Pyschologist and author Mihaly Csikszentmihalyi calls the act of creating a “painful, risky, difficult” activity that “stretches the person’s capacity” and “involves an element of novelty and discovery,” resulting in “an almost automatic, effortless, yet highly focused state of consciousness.” 
Csikszentmihalyi differentiates between two types of creativity— personal creativity, and creativity that impacts a culture or domain.
Personal creativity, he writes, “refers to people who experience the world in novel and original ways. These are individuals whose perceptions are fresh, whose judgments are insightful, who may make important discoveries that only they know about.”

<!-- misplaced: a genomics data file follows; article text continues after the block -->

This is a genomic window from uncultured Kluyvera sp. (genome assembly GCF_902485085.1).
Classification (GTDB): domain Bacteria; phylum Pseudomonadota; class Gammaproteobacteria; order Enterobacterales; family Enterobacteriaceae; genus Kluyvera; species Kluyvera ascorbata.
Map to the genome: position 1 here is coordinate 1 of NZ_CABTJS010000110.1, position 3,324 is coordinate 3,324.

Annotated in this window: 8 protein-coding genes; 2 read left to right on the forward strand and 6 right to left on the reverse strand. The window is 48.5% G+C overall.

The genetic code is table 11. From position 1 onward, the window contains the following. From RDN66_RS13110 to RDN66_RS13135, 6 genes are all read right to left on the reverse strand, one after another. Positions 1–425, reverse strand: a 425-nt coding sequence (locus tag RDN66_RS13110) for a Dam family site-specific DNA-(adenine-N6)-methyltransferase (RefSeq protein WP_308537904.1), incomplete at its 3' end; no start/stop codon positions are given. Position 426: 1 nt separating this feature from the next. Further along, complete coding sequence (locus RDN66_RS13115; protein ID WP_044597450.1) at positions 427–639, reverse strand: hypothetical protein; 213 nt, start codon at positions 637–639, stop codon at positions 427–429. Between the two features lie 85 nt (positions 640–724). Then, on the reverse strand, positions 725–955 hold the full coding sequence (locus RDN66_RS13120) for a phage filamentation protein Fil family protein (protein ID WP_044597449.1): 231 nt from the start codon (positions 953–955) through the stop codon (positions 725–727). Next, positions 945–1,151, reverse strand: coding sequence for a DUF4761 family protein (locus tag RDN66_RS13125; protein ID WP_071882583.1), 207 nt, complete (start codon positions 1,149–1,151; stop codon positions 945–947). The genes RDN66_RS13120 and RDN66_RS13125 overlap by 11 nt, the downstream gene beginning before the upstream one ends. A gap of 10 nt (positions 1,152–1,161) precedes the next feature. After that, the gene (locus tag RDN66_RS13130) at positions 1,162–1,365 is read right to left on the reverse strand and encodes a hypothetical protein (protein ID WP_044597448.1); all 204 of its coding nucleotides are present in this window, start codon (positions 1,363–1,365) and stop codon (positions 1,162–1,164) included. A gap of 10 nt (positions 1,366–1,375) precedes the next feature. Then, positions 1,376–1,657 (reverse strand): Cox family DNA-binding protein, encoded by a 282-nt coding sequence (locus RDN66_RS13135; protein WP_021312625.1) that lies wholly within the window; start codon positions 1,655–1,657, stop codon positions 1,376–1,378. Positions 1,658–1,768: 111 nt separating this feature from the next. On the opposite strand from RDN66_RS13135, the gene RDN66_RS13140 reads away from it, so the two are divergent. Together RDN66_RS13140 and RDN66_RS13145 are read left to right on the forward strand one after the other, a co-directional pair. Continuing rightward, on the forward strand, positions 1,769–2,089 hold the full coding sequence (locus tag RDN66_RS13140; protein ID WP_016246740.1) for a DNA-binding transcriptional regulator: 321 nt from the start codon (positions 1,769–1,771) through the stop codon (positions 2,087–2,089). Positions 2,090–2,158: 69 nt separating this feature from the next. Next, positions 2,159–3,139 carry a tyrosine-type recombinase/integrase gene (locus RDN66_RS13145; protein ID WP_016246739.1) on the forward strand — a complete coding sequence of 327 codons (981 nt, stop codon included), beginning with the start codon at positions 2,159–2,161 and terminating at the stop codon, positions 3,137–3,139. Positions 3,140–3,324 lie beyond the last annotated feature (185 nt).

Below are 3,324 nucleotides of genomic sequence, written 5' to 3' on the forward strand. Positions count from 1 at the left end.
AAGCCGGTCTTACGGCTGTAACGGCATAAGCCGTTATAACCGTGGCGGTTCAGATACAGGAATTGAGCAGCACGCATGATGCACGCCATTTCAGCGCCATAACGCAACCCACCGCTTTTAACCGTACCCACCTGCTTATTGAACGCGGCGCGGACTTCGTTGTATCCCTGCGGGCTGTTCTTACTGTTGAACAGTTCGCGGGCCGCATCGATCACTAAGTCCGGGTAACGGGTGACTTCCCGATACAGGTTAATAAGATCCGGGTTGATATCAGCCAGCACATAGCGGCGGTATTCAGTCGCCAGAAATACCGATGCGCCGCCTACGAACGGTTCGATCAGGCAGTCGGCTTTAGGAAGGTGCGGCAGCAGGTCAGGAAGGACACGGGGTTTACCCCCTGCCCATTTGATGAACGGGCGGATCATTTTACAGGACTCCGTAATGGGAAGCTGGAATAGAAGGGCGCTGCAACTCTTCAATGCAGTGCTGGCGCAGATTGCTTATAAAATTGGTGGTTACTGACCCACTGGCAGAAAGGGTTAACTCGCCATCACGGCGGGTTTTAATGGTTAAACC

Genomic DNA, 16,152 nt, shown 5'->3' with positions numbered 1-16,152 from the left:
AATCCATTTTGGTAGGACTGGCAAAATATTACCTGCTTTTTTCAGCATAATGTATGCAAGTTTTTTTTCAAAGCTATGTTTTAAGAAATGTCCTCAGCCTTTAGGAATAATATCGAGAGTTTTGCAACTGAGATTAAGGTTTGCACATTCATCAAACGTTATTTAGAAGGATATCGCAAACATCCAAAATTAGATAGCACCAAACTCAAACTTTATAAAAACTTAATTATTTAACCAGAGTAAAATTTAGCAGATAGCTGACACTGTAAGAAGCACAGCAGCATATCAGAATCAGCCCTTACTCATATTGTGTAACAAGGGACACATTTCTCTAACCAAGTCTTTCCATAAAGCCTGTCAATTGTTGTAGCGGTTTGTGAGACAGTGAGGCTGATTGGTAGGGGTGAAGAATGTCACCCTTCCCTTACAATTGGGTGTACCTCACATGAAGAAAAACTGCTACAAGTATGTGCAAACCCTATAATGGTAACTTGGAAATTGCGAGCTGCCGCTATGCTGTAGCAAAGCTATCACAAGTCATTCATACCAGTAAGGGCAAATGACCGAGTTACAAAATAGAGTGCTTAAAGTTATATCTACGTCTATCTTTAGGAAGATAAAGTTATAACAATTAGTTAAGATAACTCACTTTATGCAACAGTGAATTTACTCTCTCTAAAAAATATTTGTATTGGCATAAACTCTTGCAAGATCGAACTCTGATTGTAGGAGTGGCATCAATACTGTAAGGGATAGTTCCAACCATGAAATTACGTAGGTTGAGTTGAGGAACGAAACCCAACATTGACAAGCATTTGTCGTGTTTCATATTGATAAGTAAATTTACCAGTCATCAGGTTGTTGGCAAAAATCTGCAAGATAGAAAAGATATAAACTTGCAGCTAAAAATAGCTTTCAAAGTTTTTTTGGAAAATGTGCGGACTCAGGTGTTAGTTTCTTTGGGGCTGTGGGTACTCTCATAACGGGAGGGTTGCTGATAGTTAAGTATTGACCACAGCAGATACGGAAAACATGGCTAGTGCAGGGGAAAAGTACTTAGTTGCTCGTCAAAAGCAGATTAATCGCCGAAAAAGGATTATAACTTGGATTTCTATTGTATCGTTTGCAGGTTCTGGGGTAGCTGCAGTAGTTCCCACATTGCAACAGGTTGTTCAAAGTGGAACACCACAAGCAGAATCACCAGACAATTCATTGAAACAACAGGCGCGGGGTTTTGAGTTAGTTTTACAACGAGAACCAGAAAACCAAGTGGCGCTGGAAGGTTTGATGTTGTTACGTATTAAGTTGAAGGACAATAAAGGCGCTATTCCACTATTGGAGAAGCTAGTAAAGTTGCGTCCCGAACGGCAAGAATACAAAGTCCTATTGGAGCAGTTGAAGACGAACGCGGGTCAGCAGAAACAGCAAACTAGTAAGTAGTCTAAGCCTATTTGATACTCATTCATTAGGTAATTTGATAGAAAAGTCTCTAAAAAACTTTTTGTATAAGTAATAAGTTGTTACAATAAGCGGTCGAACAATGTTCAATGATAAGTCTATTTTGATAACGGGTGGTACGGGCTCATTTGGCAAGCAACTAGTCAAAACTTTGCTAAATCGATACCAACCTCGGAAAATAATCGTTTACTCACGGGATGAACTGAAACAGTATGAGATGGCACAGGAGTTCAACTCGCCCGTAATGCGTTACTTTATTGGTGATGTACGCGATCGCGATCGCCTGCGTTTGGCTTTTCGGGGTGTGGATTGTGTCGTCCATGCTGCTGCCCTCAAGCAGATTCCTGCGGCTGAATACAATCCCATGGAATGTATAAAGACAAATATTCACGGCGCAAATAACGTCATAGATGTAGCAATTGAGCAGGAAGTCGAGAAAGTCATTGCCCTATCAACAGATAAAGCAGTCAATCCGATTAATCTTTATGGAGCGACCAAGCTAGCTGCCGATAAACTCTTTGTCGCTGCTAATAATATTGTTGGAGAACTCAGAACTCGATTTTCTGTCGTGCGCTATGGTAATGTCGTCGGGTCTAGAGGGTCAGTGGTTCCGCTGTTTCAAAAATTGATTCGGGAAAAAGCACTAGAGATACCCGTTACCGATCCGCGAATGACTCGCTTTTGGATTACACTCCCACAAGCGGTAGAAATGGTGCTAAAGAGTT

The second type of creativity, he writes, produces work that “changes a culture in some important respect.”
An organization—whether a large company, a library, or a hospital—is concerned with producing both types of creativity. First, where all individuals feel valued, motivated, and capable; and second, where business results are produced through collaboration and innovation. There is no way to be certain which individuals will produce this year’s groundbreaking insight or body of work. The key is to become the kind of place where such breakthroughs can occur.
As Csikszentmihalyi writes, “Creativity occurs when a person, using the symbols of a given domain such as music, engineering, business, or mathematics, has a new idea or sees a new pattern, and when this novelty is selected by the appropriate field for inclusion into the relevant domain. The next generation will encounter that novelty as part of the domain they are exposed to, and if they are creative, they in turn will change it further.”